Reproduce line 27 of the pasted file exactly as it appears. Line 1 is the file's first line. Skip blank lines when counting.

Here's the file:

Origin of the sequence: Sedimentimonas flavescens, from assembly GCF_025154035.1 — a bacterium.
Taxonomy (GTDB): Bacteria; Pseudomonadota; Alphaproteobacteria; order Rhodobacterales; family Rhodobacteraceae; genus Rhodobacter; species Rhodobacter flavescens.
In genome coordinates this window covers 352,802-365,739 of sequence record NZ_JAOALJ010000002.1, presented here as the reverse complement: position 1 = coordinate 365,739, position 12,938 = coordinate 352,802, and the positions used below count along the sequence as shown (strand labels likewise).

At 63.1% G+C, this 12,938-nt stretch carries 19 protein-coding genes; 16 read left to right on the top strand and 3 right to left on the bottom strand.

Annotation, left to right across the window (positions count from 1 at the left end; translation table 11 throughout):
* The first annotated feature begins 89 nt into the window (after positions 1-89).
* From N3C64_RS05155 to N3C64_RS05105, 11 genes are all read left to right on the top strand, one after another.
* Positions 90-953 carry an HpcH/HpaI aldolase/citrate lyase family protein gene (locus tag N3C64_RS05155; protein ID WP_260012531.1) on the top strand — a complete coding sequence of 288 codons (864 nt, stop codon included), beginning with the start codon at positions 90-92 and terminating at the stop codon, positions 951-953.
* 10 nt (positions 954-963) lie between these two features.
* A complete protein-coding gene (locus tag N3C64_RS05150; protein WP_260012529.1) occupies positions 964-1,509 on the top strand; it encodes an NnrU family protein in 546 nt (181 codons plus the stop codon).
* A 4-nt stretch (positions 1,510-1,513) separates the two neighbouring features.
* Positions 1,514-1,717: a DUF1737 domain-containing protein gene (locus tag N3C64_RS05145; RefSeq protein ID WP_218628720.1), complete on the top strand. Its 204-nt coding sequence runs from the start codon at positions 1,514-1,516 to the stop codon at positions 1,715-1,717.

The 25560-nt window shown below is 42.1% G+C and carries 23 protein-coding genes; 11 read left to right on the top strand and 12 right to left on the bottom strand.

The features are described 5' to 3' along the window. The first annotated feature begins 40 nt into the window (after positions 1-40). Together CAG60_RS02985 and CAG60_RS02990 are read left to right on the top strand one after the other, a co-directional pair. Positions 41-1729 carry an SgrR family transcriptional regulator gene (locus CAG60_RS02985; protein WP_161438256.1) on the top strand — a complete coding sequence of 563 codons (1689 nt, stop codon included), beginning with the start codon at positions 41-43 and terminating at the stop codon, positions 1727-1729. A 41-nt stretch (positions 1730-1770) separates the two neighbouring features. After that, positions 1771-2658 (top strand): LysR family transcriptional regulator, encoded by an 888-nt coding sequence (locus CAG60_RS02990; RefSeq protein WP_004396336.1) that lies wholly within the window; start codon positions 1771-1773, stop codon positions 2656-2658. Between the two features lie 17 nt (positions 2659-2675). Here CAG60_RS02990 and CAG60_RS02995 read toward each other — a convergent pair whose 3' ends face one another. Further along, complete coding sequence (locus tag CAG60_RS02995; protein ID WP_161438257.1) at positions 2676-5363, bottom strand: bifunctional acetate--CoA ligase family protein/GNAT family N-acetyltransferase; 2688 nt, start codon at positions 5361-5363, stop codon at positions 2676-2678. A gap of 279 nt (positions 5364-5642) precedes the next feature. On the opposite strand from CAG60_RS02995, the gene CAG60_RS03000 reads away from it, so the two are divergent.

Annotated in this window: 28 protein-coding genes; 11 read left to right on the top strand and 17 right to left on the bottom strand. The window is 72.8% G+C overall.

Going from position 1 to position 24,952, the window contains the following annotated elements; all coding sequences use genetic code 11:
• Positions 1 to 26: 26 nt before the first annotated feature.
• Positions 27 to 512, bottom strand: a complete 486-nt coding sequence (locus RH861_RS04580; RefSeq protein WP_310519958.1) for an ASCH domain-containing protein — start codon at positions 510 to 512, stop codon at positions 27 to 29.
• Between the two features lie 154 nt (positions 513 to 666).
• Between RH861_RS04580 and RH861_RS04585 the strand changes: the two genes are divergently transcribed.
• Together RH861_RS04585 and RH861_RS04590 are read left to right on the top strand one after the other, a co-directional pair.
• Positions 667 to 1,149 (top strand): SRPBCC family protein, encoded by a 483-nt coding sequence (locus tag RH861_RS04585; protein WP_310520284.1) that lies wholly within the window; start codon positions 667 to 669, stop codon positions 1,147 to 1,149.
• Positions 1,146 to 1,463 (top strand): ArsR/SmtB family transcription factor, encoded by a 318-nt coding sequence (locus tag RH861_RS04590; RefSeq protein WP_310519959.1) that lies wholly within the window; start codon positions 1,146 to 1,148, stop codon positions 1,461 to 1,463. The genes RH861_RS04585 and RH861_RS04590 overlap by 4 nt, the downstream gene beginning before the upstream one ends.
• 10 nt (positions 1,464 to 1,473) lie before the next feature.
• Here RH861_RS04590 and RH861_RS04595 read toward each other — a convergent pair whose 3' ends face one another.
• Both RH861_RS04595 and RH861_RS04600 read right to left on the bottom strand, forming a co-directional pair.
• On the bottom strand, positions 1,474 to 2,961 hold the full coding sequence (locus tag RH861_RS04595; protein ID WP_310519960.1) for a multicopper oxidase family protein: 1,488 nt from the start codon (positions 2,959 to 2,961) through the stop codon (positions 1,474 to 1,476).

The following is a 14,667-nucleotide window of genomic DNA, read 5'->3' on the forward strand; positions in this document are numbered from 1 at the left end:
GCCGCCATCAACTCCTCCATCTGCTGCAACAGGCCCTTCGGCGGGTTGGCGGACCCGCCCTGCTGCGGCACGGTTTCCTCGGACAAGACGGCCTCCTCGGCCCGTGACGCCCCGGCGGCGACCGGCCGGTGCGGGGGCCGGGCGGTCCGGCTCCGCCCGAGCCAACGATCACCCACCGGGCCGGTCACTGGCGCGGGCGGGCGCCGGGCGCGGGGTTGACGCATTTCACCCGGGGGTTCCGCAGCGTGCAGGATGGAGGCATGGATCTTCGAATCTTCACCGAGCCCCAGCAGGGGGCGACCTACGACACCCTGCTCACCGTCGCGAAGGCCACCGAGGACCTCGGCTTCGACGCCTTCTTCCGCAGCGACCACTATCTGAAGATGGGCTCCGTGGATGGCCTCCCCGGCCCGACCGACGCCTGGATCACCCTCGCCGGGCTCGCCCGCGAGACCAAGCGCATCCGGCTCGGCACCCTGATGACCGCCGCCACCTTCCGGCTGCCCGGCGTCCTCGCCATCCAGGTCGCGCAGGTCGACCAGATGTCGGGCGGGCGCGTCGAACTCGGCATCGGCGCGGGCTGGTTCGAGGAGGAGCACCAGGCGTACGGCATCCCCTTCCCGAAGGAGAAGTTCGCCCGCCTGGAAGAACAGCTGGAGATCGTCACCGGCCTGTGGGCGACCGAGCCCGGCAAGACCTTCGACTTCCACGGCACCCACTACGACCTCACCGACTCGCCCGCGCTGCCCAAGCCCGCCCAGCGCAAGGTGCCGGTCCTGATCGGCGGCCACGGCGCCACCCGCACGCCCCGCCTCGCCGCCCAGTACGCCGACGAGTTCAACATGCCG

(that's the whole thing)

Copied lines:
• On the bottom strand, positions 1,474 to 2,961 hold the full coding sequence (locus tag RH861_RS04595; protein ID WP_310519960.1) for a multicopper oxidase family protein: 1,488 nt from the start codon (positions 2,959 to 2,961) through the stop codon (positions 1,474 to 1,476).